Wednesday 23 November 2022

1974: Ceefax Arrives (And Barely Anyone Can See It)

Teletext is unique, when it comes to British television, in that it’s universally loved. In a world where people grouse about Test Card F being creepy and the lack of modern ‘pace’ in programmes which are four decades old, it’s difficult to find something we all agree on. But I’m yet to hear a single dissenting word regarding teletext. In fact, any mention of teletext will instantly lead to excitably barked cries of “PAGE 302 for the football headlines!”, “Bamboozler!”, “PRESS REVEAL!” and the biggest smiles you ever did see. But what did society think of Ceefax, the world’s first teletext service, when it launched in 1974? And why did it have such a small audience?

Sunday 20 November 2022

Between the Lines: The Best British TV Police Show Ever Made

By G. Neil Martin

Up until September 4th, 1992, if you had wanted a fictional TV cop show or police procedural that really got under the skin of the police, one that really inserted a scalpel under the gangrenous epidermis of the boys (and it was usually boys) in blue, you would have to have looked very hard.

There had been the original Law & Order - written by Tony Garnett and GF Newman - a short, 1978 series which followed a criminal, Jack Lynn, as he went through the criminal justice system, and was unsparing in its portrayal of the conduct of police, lawyers, and the villains themselves. But apart from this, most British TV police procedurals followed a pretty well-rehearsed template: crime commission, crime investigation, villain banged up after either a succession of car chases and fisticuffs (The Sweeney, The Professionals) or stately detection (Dixon Of Dock Green, Juliet Bravo).

But it was Between The Lines, the show executive produced by Garnett and written by JC Wilsher, that changed all this. Between The Lines revealed the dark underbelly of police corruption and spawned a mini-genre of cop shows - The Cops and, more recently, Line Of Duty, are two obvious examples where police corruption and misconduct is the focus and core of dramatic tension.

Saturday 12 November 2022

The Prince of Denmark

It would be a foolish soul who argues against the importance of the pub in British society. Walk into any public house and you will be presented with every possible emotion and attitude which has ever been expressed in this fair island. In one corner you may find a couple of older gents arguing about the rules of dominoes. Another nook is almost certainly going to contain either a romance being made or broken over some dry-roasted nuts. And, last but not least, there will be lots of loud, drunken behaviour atop every square-inch of lager-stained floorboard. The pub is certainly a hotbed of hijinks, but does this translate into bona fide comedy? Let’s head for a quick half at The Prince of Denmark to find out.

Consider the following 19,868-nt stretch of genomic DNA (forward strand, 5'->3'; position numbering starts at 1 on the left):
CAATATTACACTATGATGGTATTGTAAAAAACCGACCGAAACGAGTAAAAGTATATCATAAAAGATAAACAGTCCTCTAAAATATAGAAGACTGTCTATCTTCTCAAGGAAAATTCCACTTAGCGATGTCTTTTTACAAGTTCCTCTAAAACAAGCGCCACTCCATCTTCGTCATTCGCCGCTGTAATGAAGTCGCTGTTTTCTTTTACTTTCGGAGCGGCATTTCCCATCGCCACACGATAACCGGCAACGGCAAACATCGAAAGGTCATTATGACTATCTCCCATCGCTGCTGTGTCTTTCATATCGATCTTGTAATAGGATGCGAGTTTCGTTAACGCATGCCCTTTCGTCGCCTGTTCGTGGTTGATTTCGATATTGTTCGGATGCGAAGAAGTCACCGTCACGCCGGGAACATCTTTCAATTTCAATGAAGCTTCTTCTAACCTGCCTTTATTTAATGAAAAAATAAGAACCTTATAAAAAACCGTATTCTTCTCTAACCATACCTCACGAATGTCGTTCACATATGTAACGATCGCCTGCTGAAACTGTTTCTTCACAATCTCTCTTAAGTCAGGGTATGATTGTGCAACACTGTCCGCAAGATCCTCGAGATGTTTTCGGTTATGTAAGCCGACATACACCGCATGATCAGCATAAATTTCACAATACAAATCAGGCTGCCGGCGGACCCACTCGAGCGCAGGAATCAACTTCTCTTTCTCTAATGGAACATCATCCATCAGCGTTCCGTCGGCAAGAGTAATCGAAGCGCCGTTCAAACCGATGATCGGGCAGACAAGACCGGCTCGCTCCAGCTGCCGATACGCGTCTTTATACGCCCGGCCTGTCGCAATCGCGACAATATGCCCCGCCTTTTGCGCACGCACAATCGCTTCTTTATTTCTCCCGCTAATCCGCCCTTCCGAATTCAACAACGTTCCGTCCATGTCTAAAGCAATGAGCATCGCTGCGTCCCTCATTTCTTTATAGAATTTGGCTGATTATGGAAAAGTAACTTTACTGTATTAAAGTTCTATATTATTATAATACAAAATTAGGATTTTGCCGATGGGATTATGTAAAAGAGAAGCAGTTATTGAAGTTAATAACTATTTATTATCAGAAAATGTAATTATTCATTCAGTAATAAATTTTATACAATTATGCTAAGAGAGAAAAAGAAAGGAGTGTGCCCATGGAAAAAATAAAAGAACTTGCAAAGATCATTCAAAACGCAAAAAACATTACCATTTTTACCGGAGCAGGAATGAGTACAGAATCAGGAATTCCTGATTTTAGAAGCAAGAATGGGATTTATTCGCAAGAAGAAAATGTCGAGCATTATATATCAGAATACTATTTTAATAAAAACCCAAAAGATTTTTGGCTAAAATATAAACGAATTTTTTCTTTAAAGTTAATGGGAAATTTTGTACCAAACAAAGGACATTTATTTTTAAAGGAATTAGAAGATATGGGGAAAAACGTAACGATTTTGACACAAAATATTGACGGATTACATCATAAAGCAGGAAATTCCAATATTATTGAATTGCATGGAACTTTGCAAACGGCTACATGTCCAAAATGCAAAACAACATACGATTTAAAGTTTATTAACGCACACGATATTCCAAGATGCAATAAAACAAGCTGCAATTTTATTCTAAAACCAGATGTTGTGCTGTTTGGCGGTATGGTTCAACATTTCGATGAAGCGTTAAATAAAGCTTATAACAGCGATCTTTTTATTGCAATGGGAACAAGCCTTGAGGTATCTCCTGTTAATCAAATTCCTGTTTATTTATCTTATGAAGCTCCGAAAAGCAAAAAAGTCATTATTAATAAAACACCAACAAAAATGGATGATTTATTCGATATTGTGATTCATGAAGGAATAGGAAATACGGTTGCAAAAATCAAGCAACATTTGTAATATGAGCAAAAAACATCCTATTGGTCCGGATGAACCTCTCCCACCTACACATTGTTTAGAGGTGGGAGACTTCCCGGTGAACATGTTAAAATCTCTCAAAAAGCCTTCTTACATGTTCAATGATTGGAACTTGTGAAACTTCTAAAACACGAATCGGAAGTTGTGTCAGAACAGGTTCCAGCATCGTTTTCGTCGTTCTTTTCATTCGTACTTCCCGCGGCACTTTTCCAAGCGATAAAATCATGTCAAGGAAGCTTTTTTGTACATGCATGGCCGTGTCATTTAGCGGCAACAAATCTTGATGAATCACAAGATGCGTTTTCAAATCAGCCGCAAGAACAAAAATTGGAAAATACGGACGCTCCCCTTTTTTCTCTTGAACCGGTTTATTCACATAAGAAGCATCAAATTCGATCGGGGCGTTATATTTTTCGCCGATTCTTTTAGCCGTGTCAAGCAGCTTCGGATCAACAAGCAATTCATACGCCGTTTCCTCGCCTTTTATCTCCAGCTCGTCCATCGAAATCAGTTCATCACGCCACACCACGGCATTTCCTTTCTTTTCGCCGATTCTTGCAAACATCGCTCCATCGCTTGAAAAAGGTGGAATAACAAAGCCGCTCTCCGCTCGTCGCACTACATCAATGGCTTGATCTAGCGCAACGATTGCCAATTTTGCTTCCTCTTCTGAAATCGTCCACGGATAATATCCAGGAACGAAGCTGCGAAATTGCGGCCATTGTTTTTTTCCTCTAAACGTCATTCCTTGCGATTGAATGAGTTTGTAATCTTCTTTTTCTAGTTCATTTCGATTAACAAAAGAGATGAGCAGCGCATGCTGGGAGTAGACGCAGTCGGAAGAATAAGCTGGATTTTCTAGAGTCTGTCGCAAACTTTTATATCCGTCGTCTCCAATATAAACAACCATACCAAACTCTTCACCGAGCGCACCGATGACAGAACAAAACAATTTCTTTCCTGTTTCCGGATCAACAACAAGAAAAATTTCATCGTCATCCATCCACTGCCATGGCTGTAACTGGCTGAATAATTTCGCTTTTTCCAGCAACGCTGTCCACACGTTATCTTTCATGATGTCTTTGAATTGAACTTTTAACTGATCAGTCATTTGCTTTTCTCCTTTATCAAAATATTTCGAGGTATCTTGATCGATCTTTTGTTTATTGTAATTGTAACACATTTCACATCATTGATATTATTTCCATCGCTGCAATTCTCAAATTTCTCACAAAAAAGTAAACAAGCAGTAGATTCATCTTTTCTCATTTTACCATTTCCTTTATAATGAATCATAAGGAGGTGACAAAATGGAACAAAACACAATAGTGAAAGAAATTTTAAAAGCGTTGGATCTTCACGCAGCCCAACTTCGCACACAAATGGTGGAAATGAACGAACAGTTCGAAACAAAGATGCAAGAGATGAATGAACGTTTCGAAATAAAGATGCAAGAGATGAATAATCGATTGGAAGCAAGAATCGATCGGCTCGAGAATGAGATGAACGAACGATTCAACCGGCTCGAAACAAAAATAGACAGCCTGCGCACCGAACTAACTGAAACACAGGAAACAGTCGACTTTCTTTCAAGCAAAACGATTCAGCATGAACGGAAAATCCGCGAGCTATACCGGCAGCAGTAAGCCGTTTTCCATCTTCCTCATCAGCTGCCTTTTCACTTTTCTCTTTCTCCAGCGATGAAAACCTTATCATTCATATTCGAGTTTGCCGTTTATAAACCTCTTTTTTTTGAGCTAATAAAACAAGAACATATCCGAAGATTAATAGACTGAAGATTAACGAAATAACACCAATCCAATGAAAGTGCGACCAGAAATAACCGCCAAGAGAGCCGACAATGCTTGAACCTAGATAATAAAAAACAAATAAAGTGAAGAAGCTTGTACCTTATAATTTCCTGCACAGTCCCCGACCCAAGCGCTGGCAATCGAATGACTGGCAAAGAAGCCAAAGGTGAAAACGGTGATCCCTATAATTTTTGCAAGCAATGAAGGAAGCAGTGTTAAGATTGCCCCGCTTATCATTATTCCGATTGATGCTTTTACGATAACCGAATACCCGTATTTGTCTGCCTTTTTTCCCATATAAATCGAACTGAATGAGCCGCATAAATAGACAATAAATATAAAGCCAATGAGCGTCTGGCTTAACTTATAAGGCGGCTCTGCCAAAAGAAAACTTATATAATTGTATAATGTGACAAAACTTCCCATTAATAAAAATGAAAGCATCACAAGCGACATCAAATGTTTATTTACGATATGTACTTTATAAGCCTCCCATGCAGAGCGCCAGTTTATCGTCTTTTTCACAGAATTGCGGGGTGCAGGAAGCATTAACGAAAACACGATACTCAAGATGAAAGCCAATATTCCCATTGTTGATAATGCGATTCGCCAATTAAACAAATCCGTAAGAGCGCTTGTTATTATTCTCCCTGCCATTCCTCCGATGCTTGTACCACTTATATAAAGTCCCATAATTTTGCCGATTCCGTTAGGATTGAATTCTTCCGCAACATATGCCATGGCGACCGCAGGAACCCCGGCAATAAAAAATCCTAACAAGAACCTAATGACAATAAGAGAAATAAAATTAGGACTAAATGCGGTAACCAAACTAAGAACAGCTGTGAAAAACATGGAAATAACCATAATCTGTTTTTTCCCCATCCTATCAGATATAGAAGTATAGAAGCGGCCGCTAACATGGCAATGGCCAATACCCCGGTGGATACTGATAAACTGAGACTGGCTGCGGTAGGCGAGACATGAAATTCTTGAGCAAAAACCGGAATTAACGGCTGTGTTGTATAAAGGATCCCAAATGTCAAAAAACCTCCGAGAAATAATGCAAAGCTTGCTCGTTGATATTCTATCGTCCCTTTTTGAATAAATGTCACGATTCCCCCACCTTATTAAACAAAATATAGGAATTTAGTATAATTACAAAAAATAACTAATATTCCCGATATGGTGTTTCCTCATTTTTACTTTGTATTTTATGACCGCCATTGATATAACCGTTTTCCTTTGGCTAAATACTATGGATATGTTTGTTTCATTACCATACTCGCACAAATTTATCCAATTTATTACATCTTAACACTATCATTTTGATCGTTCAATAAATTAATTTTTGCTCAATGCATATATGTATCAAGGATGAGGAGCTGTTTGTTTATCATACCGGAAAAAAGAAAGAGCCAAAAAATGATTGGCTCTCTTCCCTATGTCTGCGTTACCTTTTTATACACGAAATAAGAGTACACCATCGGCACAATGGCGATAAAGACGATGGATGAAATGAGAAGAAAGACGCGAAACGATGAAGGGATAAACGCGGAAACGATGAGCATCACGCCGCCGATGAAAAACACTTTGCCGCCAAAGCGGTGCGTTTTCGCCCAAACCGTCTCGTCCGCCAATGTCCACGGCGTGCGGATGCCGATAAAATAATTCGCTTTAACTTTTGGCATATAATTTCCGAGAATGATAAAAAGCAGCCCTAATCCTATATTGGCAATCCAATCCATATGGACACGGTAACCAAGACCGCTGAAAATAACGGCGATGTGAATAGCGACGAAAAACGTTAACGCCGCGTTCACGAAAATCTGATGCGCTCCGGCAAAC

Tuesday 8 November 2022

Curious British Telly: Now On Substack

Don't worry, the Curious British Telly blog isn't going anywhere! However, I have decided to set up another avenue for its curious ways. Due to the general furore unfolding on Twitter at the moment, lots of people have been discussing various methods for keeping in touch and providing updates etc. I'm certainly not going to join Mastodon, but the Substack platform looks an interesting one. Essentially, it's an email newsletter and one where I'll be posting things about British television which are too short for this blog and too long for Twitter. I've never used it before, so God knows what will happen, but if you want to sign up for the newsletter then please head to

Sunday 6 November 2022

Regional Oddity: Mag is Mog

It’s very rare you’ll catch me writing about a television show I’ve never seen a single second of. For me, perhaps due to my lack of literary grace, I tend to focus on collecting solid facts and information together – that’s my USP. And, without footage of a programme, it’s difficult for me to paint a picture of what it truly was. However, it’s not a rule which is entirely set in stone. Just occasionally, I stumble across a television series which, for a myriad of reasons, is so irresistibly unique and obscure I have to investigate it. Even if any video evidence of it appears to have disappeared long, long ago. And a programme which falls perfectly into this narrow bracket is Mag is Mog.

Saturday 5 November 2022

Greenwich Cablevision: Britain's First Local Television Station

If there’s one thing which strikes fear into the heart of an audience, it’s local television. Blighted by budgets which make shoestrings look positively affluent, local television channels spend their time wading through treacle-like amateurishness and technological limitations. But there must surely be something intriguing within this package of mediocrity for the readers of Curious British Telly. And there is: Greenwich Cablevision.

Wednesday 2 November 2022

If You See God, Tell Him

Society has been bombarded with adverts ever since the first marketing guru climbed out of the swamp and tried flogging cheap holidays to trilobites. A rather whimsical take on the history of advertising, perhaps, but the fact remains that advertising has assiduously worked its way into every space where humans dare tread. And the rise of the internet means we’re now targeted more frequently and with a disturbingly tailored precision. The result of having this consumerist dream regularly rammed down our throat is that it’s very easy to feel insecure. Adverts promise us nothing but undiluted happiness and the answers to all of life’s little problems. So, why wouldn’t we hang on their every word? Well, perhaps the answer lies in Andrew Marshall and David Renwick’s excellent 1993 comedy If You See God, Tell Him.